Lionfish are anathema in Florida — an invasive species that feast on native fish and shellfish. They have no natural predators and swarm all over the state’s warm coastal waters. That’s the bad news.
The good news? Whole Foods stores in Florida just started selling Lionfish fillets — a “white, buttery meat” – minus the poisonous spines.
Eat the Problem
“By reducing the number of lionfish in the wild, Whole Foods Market will help reduce the serious environmental threat they cause,” said Whole Foods Market (WFM) in a press release.
The government blames the aquarium trade for introducing the fish to the U.S., and encourages you to catch and eat them. Whole Foods is doing its part.
Lionfish are native to the Pacific and Indian oceans, and weigh up to two and a half pounds. They feature distinctive gold and white stripes, and a lion-like mane of poisonous spines that gives them their name. According to the National Oceanic and Atmospheric Administration (NOAA), “the spines of this species deliver a venomous sting that can last for days and cause extreme pain, sweating respiratory distress, and even paralysis.”
The spines make lionfish a challenge to clean. Jackson Sanders, author of “Eating Aliens: One Man’s Adventures Hunting Animal Invasive Species,” wrote that “if you get poked while you’re handling the fish in a boat or in the kitchen, it’s going to ruin your day.”
Not to worry. Whole Foods says, “The thoroughly trained team members at Whole Foods Market will receive the lionfish in-store and execute all necessary preparations for shoppers including the removal of the spines.”
If You Can’t Beat Them Eat Them
Once a lionfish is cleaned and placed on ice, the fish cannot physically release venom from its gland, says Whole Foods, making it safe for people to eat. They describe is as a “delicious seafood option with white, buttery meat”, and offer it for $9.99 per pound.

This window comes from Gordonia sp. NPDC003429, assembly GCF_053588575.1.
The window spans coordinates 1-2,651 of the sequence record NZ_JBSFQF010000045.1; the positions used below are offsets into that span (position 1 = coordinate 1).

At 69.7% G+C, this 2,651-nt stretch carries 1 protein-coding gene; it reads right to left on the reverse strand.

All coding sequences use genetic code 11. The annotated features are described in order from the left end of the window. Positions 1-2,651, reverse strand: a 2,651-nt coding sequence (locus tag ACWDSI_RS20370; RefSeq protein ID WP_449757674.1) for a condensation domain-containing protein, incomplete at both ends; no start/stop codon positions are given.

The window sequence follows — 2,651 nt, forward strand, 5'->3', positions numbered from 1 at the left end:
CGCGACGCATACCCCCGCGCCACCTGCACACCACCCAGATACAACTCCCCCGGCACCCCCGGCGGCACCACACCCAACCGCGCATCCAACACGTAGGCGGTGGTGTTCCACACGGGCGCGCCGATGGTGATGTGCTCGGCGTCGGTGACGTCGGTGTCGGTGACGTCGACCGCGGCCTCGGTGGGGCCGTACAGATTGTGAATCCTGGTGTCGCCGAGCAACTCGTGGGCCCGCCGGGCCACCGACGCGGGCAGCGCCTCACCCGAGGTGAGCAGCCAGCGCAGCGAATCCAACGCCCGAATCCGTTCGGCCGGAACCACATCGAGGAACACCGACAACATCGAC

Edward Steadley, Whole Foods Market associate seafood coordinator, told the Miami New Times that their lionfish are sourced from divers from the Florida Keys to Pensacola and Destin, who deep dive down 120 to 130 feet to spear the fish. Steadley calls the dives, “pretty intense”. “These divers sometimes dive up to six times a day. It’s not your ordinary, everyday, diving.”
Why Wait? Get Them on Your Plate
Steadley likes to use lionfish in ceviche. “It’s a mild, flaky fish and hands down, it makes the best ceviche you will ever put in your mouth.” Ceviche is fresh raw fish cured in citrus juices, such as lemon or lime.
If you want to catch your own lionfish, the Florida Fish and Wildlife Conservation Commission encourages it.
“Removing lionfish can help Florida’s native marine species and habitat. They can be speared, caught in hand-held nets, or caught on hook and line. There is no recreational or commercial harvest bag limit.”
Fish and Wildlife even publishes a list of wholesale dealers eager to buy your catch.
Sound good? Go for it. Just watch out for those spines.